23:09:13 <ehird> D'aw.
23:12:03 <ehird> Well, I can connect.
23:12:05 <ehird> Which is imporatnt.
23:12:07 <ehird> important
23:12:22 <fizzie> With a normal program you could just run it with some sort of "don't daemonize, absurdly verbose output" command line options to see what's happening, but I have no idea how to do something like that to dnscache.
23:13:03 <ehird> It uses djb's wacky daemon runner thing.
23:13:21 <fizzie> Yes. Well, there should be some sort of log file. Wanna bet it's empty?
23:14:05 <ehird> It just says it started up.
23:14:09 <ehird> Which I gathered.
23:14:30 <ehird> Ooh!
23:14:36 <ehird> % cat current
23:14:36 <ehird> @4000000049d531bd380b501c starting
23:14:37 <ehird> @4000000049d535b439b2b2d4 tcpopen 00000000000000000000ffff7f000001:cd55
23:14:39 <ehird> @4000000049d535b439c3b64c tcpclose 00000000000000000000ffff7f000001:cd55 connection reset
23:14:43 <ehird> djbdns, you doofus.
23:14:46 <ehird> I don't have ipv6.
23:15:08 * ehird checks dnscache/root/servers/@
23:15:14 <fizzie> That looks like a ipv6-mapped ipv4-address, though; ::ffff:, to be exact.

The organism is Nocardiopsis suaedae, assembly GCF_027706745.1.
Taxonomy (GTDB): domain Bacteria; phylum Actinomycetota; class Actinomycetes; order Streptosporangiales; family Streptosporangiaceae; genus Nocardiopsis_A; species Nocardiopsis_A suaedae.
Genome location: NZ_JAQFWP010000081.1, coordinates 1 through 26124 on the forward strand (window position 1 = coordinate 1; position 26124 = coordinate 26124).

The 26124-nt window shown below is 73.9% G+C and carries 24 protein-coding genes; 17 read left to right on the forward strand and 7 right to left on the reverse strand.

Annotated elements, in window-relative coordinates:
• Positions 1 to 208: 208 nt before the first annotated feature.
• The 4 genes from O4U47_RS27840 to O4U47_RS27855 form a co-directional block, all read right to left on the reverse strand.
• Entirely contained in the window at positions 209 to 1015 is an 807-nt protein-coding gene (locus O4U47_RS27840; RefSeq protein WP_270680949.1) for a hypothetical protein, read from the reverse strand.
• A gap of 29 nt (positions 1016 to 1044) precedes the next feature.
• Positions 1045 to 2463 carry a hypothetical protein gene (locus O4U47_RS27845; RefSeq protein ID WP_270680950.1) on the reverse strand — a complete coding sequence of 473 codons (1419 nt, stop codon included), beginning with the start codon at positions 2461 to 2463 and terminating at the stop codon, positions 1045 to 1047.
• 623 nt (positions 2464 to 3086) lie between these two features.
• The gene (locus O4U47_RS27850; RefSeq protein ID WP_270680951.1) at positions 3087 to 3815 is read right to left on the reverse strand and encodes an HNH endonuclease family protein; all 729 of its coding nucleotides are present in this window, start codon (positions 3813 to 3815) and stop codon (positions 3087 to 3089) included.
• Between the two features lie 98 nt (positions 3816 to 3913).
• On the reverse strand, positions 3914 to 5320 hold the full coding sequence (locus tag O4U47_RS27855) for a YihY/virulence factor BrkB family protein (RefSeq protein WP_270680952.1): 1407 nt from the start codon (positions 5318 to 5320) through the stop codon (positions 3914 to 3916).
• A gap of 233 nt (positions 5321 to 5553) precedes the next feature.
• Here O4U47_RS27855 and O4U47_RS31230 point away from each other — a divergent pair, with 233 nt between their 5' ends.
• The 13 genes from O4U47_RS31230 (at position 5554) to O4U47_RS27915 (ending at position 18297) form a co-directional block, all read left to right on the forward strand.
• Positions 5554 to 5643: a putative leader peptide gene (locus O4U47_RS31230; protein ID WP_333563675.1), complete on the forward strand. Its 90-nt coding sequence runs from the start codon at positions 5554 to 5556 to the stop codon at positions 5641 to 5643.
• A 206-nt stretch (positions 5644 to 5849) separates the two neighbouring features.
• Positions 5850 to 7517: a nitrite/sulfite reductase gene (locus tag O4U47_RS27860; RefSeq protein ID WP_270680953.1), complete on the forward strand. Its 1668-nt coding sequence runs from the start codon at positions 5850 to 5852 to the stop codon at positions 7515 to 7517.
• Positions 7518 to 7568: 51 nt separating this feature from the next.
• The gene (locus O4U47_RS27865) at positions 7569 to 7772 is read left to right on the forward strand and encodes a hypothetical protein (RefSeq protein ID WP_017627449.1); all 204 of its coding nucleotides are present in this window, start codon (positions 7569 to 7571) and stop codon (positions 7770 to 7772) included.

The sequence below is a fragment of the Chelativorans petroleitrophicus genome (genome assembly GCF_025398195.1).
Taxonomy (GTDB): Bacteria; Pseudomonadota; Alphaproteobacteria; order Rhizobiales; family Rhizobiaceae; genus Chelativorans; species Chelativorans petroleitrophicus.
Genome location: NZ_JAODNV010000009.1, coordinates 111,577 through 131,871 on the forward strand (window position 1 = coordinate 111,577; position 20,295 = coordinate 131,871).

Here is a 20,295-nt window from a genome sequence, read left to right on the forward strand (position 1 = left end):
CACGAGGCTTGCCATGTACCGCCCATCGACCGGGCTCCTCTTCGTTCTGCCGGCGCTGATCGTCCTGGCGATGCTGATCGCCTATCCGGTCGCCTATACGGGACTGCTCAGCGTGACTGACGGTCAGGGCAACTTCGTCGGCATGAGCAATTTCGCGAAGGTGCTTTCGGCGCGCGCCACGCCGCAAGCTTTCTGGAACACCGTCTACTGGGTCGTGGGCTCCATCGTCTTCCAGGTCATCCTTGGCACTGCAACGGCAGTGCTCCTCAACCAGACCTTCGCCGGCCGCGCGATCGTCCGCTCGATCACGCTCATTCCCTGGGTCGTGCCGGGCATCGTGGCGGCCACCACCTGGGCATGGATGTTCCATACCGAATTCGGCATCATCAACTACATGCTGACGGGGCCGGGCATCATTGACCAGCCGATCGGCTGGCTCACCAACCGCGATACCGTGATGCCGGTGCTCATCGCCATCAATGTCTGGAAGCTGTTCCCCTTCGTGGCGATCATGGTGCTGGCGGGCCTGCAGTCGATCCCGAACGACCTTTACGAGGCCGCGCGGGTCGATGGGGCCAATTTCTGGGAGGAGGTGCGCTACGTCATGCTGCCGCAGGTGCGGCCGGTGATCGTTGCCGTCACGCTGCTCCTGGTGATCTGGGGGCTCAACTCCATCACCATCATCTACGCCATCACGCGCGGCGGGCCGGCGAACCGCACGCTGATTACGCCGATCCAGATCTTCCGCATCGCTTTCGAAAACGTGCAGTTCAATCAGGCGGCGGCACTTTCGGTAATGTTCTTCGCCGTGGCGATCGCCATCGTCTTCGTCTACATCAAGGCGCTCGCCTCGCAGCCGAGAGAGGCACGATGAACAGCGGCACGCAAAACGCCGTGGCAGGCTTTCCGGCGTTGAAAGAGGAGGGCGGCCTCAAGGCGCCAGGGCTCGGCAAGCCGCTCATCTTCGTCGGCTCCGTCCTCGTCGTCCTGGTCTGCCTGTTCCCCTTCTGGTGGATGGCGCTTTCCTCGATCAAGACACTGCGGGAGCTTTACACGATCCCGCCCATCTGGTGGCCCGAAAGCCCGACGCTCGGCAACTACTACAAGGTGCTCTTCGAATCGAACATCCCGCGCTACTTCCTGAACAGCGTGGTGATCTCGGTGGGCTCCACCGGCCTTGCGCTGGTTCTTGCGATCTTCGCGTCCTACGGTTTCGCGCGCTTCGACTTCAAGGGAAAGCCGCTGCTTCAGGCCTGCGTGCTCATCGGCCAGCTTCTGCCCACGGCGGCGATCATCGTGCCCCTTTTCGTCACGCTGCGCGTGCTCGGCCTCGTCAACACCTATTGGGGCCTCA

23:15:14 <ehird> Hmm, it's just ipv4 addresses
23:15:19 <AnMaster> 00000000000000000000ffff7f000001?
23:15:32 <ehird> fizzie: Oh.
23:15:33 <AnMaster> ah yes
23:15:40 <ehird> Right, it's just me.
23:15:42 <ehird> Over telnet.
23:15:54 <AnMaster> ehird, @4000000049d535b439b2b2d4 is a timestamp
23:15:55 <ehird> Okay, so we're having TCP acknowledgment.
23:15:57 <AnMaster> no clue about format
23:16:10 <ehird> Can you make dig, uh,
23:16:11 <ehird> use tcp?
23:16:15 <fizzie> Some dual-stacked systems do so that if you listen on the wildcard ipv6 socket, you get also ipv4 connections using that funky mapped format.
23:16:16 <ehird> I guess so
23:16:44 <fizzie> It's a +tcp somewhere in the command line.
23:16:51 <ehird> +vc also work
23:16:52 <ehird> s
23:16:56 <ehird> +[no]vc (TCP mode)
23:16:56 <ehird> +[no]tcp (TCP mode, alternate syntax)
23:17:04 <ehird> % dig @ -4 +vc google.com
23:17:07 <ehird> We have successory.
23:17:13 <ehird> ;; Query time: 1103 msec
23:17:21 <ehird> ;; Query time: 1532 msec
23:17:25 <ehird> It is the slow at first.
23:17:39 <ehird> OK, it's tcp vs udp.
23:17:47 <ehird> So something's up with udp port 56.
23:17:53 <ehird> The question is, what.
23:18:01 <fizzie> 53.
23:18:09 <ehird> Whatever mon.
23:18:22 <ehird> This is really odd.
23:18:28 <ehird> I wonder what's up with it.
23:18:32 <fizzie> Yes. Your system is the odd.
23:19:25 <ehird> Yes, Linux is wooing me atm.
23:19:59 <fizzie> Hm, that DNS-DDOS doesn't seem *so* popular any more; I reset those counters more than 15 minutes ago, and haven't seen a single incoming packet.